July 27, 2014

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The brother-in-law of a friend of mine died recently. He was 76, a good age considering his lifestyle. He had spent many years from morning till night sitting in a corner with his Spanish red wine, smoking and watching television. It was not a way of life that attracted me, but it was his choice and he stuck to it with a fine determination.

No doubt if he had followed doctors”€™ orders from the moment he first came to their attention (he had suffered, not surprisingly, a progression of serious illnesses) he would have survived a few years more. Clearly he did not think the bargain a good one: twenty years of abstinence for an extra four years, shall we say, of boredom. In a way I admired him for his utter rejection of what most people would consider common sense. A world ruled by common sense would be intolerable in its smug dullness.

The other admirable thing about the deceased was that he would have never claimed, never have dreamed of claiming, that his mode of life was anything but his own choice; he was responsible for its consequences, up to and including his death. He had made his bed, in fact his deathbed, and he was content to lie in it.

“€œThe tobacco companies”€™ various attempts to muddy the scientific waters had no effect whatsoever on the public understanding that smoking is harmful to health.”€

Compare his dignified acceptance of his own fate with the conduct of the widow of a man called Michael Johnson in Florida, who brought an action there against the R.J. Reynolds tobacco company for the wrongful death of her husband.

Michael Johnson died in 1996, aged 36, of lung cancer. He had been a chain smoker since he started to smoke aged 13, that is to say from 1973. The allegation against the company was that it willfully concealed from Mr. Johnson both the dangerous and the addictive nature of its product, to which he became helplessly and hopelessly addicted. After the jury awarded the widow $7.3 million, and his son by a former marriage $9.6 million, in compensatory damages, the plaintiff’s lawyer said that Mr. Johnson couldn”€™t give up smoking and smoked till the day he died. The jury also awarded $23.6 billion to the widow in punitive damages, an award that is unlikely to survive appeal.

It goes without saying that the death of so young a man is sad, but what goes without saying ought to go unsaid. What seems to me highly questionable, to put it mildly, is the part played in, particularly the responsibility for, the young man’s death by R.J. Reynolds.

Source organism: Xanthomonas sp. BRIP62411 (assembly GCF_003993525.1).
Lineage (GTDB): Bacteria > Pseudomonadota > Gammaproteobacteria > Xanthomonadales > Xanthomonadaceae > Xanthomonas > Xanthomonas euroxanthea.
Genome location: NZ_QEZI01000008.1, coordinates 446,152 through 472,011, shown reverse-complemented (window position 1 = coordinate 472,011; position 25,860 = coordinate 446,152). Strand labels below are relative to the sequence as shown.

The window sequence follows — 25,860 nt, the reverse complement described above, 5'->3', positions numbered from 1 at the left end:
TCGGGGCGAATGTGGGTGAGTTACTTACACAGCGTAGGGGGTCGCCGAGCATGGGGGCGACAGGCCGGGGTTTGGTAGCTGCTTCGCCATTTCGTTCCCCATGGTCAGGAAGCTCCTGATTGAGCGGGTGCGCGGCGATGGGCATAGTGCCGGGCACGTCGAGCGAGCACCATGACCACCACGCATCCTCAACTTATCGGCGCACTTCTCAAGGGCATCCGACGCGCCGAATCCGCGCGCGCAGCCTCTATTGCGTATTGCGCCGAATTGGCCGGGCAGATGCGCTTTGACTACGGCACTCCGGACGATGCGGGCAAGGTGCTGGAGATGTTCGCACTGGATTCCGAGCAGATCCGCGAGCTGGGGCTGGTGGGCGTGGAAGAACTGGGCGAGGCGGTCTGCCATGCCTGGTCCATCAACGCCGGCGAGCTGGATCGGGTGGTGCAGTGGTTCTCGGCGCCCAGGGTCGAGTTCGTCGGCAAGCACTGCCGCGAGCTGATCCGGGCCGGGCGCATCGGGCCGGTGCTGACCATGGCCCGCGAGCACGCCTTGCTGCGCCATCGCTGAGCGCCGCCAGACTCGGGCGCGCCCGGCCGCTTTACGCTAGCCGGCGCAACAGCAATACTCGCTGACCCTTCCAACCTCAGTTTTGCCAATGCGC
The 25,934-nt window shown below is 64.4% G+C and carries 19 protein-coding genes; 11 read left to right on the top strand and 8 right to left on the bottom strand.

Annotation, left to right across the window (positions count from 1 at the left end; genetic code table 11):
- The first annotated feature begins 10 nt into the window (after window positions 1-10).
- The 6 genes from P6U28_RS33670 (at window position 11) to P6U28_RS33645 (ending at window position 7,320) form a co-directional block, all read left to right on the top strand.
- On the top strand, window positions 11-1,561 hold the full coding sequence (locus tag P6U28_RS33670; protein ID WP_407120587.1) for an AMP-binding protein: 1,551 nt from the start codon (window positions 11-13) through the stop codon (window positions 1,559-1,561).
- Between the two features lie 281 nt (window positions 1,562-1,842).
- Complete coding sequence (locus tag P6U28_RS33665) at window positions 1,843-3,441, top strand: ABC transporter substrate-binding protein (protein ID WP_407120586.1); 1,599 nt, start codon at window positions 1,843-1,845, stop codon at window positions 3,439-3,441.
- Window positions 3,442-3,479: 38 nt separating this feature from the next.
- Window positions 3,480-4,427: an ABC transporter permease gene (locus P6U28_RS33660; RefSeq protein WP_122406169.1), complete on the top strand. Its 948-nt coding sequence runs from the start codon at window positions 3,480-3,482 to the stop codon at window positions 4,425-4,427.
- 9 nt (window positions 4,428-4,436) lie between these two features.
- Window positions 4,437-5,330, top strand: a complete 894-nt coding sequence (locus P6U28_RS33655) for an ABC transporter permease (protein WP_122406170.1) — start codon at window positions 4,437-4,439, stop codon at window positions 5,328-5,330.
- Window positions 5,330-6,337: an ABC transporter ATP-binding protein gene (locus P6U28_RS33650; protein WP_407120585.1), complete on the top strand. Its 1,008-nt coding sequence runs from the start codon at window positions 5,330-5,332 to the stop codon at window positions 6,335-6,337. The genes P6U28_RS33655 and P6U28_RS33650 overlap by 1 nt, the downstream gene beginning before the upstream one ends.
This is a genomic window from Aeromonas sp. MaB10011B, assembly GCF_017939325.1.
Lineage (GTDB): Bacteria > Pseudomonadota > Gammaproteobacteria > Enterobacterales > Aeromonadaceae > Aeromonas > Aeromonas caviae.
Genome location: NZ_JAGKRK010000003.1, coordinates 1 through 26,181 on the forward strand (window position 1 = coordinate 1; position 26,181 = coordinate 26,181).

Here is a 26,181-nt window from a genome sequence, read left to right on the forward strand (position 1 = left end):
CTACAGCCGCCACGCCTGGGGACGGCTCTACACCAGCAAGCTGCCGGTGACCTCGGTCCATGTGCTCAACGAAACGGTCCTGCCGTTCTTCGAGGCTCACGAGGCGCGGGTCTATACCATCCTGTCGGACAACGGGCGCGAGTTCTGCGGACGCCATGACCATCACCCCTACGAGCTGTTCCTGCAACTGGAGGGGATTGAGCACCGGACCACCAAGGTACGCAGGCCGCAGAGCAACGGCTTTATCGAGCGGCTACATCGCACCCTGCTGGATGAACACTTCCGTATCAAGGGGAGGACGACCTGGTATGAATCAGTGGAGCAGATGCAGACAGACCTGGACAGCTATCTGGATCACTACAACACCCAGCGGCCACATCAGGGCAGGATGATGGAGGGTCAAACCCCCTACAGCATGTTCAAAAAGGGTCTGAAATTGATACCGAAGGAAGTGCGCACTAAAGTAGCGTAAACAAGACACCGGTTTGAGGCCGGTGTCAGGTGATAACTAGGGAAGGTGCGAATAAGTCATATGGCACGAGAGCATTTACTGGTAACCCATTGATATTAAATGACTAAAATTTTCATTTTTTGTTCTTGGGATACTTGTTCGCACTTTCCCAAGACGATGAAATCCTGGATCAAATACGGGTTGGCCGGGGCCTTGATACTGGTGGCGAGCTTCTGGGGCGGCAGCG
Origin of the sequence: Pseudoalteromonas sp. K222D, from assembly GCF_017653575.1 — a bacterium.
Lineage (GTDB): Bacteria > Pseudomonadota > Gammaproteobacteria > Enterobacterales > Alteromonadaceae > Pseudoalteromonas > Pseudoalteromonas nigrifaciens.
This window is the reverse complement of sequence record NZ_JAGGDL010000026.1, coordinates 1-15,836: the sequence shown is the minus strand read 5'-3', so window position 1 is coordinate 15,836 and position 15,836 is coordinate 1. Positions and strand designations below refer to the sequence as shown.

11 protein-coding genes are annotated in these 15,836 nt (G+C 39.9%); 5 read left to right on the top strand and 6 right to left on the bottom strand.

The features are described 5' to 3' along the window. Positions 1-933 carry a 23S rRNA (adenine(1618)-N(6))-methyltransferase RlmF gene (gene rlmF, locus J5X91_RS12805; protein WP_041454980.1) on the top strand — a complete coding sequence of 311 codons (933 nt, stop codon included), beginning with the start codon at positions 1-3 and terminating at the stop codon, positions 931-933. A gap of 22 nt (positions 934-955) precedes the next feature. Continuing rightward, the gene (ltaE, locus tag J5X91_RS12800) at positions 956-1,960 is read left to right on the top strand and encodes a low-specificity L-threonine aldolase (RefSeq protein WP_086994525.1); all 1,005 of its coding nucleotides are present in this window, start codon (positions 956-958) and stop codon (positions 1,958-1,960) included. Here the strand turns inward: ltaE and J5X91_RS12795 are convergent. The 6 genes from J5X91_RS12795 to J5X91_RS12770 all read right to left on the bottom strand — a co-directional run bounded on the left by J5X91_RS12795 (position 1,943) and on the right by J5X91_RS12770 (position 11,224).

There is no doubt that tobacco companies have minimized the harms done by tobacco, denied the addictive nature of its ingredients, added nicotine to cigarettes to make them more addictive, and so on and so forth. Commercial companies are no more honest than private individuals, and if medical studies were to demonstrate, say, the harmful effects of Coca-Cola, as I daresay one day they will, I should expect the company to deny their validity as long as it was able.

But it is not enough in the tort system to show that the defendant has behaved badly; it is necessary to show that harm came to the plaintiff from his bad behavior. And personally I have never met anyone who believed the tobacco companies”€™ denial of the harmfulness of their product. That Mark Twain was aware, considerably more than a century ago, of the addictive nature of smoking is demonstrated by his famous witticism that giving up smoking is the easiest thing in the world to do because he’s done it hundreds of times. I remember a popular song in Britain from the 1950s, or it might have been the early 60s, in which a gravelly-voiced and coughing comedienne sang that she would give up smoking “€œonce I”€™ve had just one more cigarette.”€ In other words, the addiction caused by smoking was common knowledge for years, decades, before Mr. Johnson took it up.

Mr. Johnson started to smoke when he was 13, and it is very unlikely that he did so without the knowledge that he should not, that he was breaking some kind of rule by taking up the habit. Unless he was forced to smoke against his will, which is all but impossible, he chose a wrong path, perhaps because it was wrong rather than in spite of its being wrong. It is possible, likely even, that he became addicted to tobacco by the time it was legally permissible for him to purchase it, but this hardly can be laid at the company’s door. The company is not parent to the child.


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